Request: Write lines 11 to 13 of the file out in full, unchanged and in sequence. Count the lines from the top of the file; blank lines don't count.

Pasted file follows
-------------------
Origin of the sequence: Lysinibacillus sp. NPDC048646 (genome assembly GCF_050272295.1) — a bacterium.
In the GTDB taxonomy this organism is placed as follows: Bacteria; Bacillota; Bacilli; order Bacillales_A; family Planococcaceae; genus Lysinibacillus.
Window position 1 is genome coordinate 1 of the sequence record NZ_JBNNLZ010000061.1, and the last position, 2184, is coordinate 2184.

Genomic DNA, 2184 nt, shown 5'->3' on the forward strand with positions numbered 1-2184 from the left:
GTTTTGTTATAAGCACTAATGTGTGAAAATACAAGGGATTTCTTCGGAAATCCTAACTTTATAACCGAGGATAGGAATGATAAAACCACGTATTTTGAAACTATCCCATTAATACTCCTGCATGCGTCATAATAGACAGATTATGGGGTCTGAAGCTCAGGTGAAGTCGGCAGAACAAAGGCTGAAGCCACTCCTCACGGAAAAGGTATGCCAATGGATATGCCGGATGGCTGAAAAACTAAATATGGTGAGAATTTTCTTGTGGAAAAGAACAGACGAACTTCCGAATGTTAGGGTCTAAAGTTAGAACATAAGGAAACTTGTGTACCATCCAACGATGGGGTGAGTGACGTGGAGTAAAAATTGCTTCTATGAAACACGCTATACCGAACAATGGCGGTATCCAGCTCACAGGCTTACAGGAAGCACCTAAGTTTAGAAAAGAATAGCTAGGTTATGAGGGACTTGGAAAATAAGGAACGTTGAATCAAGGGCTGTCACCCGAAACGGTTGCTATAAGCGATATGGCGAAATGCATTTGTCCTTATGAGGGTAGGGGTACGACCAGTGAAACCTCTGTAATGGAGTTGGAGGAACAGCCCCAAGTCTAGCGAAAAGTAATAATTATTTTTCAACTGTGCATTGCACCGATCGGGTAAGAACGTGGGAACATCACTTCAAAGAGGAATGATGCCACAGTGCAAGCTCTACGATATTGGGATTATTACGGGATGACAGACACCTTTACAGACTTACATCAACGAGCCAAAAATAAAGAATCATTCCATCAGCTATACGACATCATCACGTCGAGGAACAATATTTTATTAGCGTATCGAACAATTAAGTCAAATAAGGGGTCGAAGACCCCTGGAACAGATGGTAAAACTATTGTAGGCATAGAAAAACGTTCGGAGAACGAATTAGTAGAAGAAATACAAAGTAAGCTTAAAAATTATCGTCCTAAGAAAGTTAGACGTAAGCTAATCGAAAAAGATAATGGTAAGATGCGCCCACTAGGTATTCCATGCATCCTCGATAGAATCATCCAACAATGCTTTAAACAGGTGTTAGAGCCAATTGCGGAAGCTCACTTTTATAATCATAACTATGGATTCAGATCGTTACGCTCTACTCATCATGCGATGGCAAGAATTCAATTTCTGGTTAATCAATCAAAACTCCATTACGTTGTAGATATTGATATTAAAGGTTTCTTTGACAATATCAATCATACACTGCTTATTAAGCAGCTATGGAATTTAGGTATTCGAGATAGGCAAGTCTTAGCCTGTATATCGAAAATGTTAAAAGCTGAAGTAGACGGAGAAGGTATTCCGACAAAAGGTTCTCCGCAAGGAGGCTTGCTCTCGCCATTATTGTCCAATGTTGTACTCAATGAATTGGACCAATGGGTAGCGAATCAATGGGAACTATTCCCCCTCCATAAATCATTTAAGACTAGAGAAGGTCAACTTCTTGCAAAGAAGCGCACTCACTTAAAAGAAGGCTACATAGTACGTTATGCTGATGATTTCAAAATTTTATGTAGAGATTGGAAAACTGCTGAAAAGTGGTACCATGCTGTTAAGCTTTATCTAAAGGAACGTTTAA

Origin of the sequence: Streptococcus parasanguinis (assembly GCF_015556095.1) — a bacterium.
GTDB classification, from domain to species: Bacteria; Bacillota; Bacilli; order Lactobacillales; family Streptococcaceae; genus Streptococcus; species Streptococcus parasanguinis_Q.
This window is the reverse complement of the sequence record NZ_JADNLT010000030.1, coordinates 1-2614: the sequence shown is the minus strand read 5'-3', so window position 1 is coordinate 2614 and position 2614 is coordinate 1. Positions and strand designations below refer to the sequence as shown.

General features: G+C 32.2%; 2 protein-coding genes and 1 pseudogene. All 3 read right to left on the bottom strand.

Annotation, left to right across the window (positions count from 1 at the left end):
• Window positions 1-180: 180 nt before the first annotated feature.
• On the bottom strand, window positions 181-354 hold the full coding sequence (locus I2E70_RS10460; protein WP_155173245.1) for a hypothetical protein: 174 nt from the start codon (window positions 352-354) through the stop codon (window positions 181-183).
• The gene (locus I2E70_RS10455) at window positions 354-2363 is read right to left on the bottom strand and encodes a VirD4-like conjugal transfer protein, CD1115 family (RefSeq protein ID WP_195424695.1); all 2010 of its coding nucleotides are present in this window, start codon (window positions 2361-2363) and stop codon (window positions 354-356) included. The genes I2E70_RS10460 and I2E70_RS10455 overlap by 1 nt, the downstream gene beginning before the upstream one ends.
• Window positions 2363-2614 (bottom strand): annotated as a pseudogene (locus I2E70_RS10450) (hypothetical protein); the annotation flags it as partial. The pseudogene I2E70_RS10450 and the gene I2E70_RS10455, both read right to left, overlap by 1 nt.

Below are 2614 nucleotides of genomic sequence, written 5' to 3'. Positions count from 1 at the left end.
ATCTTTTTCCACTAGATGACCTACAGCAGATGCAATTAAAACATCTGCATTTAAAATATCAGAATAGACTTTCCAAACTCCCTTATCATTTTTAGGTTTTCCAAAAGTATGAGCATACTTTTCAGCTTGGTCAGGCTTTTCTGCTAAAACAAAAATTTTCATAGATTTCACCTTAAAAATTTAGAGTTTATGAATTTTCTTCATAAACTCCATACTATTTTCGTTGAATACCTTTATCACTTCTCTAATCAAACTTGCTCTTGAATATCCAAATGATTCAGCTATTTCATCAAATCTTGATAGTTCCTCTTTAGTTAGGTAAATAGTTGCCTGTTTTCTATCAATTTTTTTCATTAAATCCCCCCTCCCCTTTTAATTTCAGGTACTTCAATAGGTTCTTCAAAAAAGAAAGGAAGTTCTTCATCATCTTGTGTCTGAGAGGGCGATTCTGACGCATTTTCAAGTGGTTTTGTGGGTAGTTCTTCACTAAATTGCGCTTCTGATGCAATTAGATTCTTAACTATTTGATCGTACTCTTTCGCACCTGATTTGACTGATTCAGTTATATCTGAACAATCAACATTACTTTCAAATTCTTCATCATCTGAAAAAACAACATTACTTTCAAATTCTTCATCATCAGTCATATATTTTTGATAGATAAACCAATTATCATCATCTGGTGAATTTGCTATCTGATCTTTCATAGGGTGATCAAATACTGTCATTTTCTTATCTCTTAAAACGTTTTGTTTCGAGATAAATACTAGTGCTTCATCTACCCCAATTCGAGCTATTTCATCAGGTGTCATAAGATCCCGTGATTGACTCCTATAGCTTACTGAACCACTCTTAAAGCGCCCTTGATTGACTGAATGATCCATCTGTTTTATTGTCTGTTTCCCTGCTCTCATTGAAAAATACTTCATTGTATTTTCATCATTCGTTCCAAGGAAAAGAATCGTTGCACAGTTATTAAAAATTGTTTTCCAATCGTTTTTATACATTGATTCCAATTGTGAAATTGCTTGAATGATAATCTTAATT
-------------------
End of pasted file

• Window positions 1-180: 180 nt before the first annotated feature.
• On the bottom strand, window positions 181-354 hold the full coding sequence (locus I2E70_RS10460; protein WP_155173245.1) for a hypothetical protein: 174 nt from the start codon (window positions 352-354) through the stop codon (window positions 181-183).
• The gene (locus I2E70_RS10455) at window positions 354-2363 is read right to left on the bottom strand and encodes a VirD4-like conjugal transfer protein, CD1115 family (RefSeq protein ID WP_195424695.1); all 2010 of its coding nucleotides are present in this window, start codon (window positions 2361-2363) and stop codon (window positions 354-356) included. The genes I2E70_RS10460 and I2E70_RS10455 overlap by 1 nt, the downstream gene beginning before the upstream one ends.